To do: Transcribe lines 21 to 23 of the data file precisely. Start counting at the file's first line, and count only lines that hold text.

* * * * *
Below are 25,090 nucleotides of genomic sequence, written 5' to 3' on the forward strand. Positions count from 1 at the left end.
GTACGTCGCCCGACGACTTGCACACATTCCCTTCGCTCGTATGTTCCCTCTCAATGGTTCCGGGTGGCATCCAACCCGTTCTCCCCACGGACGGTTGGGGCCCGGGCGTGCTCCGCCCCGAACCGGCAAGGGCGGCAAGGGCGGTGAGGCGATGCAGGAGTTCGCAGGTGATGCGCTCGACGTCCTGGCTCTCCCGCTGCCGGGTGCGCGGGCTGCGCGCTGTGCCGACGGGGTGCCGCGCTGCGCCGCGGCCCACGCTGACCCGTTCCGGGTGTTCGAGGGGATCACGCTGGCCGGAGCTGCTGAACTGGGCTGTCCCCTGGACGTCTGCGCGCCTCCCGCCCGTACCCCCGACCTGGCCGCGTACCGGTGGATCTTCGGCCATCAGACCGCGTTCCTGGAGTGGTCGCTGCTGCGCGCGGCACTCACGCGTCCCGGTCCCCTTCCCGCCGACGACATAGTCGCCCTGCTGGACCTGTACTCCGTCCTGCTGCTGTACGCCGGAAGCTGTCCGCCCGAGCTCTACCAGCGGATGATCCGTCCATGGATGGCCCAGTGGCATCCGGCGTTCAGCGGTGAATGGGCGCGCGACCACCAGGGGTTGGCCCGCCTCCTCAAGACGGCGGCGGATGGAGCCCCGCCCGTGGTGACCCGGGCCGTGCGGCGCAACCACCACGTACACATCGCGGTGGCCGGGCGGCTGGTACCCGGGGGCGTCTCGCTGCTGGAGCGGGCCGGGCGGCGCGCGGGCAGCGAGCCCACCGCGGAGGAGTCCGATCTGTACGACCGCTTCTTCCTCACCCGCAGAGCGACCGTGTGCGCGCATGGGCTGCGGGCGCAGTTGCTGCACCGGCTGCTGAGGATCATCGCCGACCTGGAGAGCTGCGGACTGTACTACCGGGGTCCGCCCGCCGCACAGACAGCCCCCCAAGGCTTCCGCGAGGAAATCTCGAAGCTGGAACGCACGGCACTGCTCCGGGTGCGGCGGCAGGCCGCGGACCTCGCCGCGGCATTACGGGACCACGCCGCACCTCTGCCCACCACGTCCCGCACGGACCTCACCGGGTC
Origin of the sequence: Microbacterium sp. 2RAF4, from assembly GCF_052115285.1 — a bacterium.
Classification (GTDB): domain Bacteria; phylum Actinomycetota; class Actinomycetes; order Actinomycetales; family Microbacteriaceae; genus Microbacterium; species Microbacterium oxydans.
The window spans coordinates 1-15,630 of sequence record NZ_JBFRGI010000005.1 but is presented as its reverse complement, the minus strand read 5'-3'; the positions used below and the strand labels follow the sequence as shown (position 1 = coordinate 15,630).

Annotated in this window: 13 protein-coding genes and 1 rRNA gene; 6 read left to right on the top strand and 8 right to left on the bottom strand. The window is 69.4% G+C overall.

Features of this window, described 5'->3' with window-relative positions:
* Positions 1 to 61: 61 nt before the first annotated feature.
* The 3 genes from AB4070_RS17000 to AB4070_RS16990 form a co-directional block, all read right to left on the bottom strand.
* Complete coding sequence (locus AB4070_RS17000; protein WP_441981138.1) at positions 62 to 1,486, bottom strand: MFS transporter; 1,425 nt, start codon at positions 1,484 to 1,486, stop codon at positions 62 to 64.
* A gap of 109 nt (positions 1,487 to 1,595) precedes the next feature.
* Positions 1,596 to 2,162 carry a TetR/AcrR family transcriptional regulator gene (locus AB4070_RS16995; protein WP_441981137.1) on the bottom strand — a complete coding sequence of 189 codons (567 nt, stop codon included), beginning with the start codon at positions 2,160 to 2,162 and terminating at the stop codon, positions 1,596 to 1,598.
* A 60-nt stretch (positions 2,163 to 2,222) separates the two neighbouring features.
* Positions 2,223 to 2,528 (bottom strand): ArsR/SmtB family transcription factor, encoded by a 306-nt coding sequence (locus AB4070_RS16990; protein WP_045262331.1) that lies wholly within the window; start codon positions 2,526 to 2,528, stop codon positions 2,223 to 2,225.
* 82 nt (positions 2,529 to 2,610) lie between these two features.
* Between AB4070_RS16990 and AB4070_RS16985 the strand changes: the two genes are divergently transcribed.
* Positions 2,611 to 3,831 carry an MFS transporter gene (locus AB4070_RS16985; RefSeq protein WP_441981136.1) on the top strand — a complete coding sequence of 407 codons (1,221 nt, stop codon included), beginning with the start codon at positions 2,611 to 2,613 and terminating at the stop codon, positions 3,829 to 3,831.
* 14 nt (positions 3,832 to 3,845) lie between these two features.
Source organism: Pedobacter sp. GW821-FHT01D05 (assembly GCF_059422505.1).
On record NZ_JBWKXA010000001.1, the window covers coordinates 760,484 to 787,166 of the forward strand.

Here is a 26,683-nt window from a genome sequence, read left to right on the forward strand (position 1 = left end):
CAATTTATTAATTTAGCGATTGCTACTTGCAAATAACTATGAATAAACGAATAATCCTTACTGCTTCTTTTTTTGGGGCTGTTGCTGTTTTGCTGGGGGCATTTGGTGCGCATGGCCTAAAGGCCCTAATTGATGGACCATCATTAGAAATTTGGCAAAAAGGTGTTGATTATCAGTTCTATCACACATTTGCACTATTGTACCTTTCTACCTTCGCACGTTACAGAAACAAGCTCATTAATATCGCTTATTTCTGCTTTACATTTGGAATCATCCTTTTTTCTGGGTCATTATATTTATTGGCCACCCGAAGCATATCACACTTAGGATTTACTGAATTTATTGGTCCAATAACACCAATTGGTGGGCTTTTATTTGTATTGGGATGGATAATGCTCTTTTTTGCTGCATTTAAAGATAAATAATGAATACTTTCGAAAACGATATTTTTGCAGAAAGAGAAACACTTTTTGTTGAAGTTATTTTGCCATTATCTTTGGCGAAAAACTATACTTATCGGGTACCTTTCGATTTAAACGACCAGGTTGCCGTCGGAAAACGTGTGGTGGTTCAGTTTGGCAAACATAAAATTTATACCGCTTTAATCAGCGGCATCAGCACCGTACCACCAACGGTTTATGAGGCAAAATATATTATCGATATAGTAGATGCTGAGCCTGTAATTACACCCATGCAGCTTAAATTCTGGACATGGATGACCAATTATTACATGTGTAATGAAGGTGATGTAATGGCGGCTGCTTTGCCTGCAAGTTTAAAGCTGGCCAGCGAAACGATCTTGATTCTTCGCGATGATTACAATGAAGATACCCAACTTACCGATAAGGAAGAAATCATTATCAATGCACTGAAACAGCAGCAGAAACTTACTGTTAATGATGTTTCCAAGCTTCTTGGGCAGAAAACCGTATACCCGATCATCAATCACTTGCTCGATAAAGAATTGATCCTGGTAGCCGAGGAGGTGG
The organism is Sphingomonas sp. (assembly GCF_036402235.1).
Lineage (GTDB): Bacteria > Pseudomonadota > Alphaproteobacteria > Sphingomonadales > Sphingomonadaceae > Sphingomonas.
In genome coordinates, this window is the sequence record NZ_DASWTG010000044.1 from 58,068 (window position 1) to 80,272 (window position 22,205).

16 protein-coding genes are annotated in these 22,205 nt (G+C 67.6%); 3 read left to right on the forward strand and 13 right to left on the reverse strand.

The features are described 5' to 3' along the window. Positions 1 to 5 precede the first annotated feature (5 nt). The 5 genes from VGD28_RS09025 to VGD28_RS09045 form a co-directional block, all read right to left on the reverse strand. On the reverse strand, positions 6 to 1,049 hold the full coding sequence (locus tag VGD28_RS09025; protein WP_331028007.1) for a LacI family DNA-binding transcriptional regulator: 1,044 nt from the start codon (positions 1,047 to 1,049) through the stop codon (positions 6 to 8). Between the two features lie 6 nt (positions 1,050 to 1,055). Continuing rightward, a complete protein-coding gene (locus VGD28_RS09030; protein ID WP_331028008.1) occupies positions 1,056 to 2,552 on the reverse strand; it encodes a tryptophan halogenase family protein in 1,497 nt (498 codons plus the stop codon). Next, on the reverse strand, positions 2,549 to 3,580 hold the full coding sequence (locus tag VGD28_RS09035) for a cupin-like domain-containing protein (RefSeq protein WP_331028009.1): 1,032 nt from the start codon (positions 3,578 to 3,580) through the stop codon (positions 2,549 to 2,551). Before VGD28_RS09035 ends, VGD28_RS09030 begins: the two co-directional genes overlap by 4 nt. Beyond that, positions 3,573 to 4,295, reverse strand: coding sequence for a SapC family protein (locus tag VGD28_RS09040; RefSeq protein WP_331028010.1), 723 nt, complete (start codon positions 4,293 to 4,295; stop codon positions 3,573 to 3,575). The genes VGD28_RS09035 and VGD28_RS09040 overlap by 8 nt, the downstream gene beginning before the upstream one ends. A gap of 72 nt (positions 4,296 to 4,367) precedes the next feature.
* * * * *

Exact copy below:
Here is a 26,683-nt window from a genome sequence, read left to right on the forward strand (position 1 = left end):
CAATTTATTAATTTAGCGATTGCTACTTGCAAATAACTATGAATAAACGAATAATCCTTACTGCTTCTTTTTTTGGGGCTGTTGCTGTTTTGCTGGGGGCATTTGGTGCGCATGGCCTAAAGGCCCTAATTGATGGACCATCATTAGAAATTTGGCAAAAAGGTGTTGATTATCAGTTCTATCACACATTTGCACTATTGTACCTTTCTACCTTCGCACGTTACAGAAACAAGCTCATTAATATCGCTTATTTCTGCTTTACATTTGGAATCATCCTTTTTTCTGGGTCATTATATTTATTGGCCACCCGAAGCATATCACACTTAGGATTTACTGAATTTATTGGTCCAATAACACCAATTGGTGGGCTTTTATTTGTATTGGGATGGATAATGCTCTTTTTTGCTGCATTTAAAGATAAATAATGAATACTTTCGAAAACGATATTTTTGCAGAAAGAGAAACACTTTTTGTTGAAGTTATTTTGCCATTATCTTTGGCGAAAAACTATACTTATCGGGTACCTTTCGATTTAAACGACCAGGTTGCCGTCGGAAAACGTGTGGTGGTTCAGTTTGGCAAACATAAAATTTATACCGCTTTAATCAGCGGCATCAGCACCGTACCACCAACGGTTTATGAGGCAAAATATATTATCGATATAGTAGATGCTGAGCCTGTAATTACACCCATGCAGCTTAAATTCTGGACATGGATGACCAATTATTACATGTGTAATGAAGGTGATGTAATGGCGGCTGCTTTGCCTGCAAGTTTAAAGCTGGCCAGCGAAACGATCTTGATTCTTCGCGATGATTACAATGAAGATACCCAACTTACCGATAAGGAAGAAATCATTATCAATGCACTGAAACAGCAGCAGAAACTTACTGTTAATGATGTTTCCAAGCTTCTTGGGCAGAAAACCGTATACCCGATCATCAATCACTTGCTCGATAAAGAATTGATCCTGGTAGCCGAGGAGGTGG
The organism is Sphingomonas sp. (assembly GCF_036402235.1).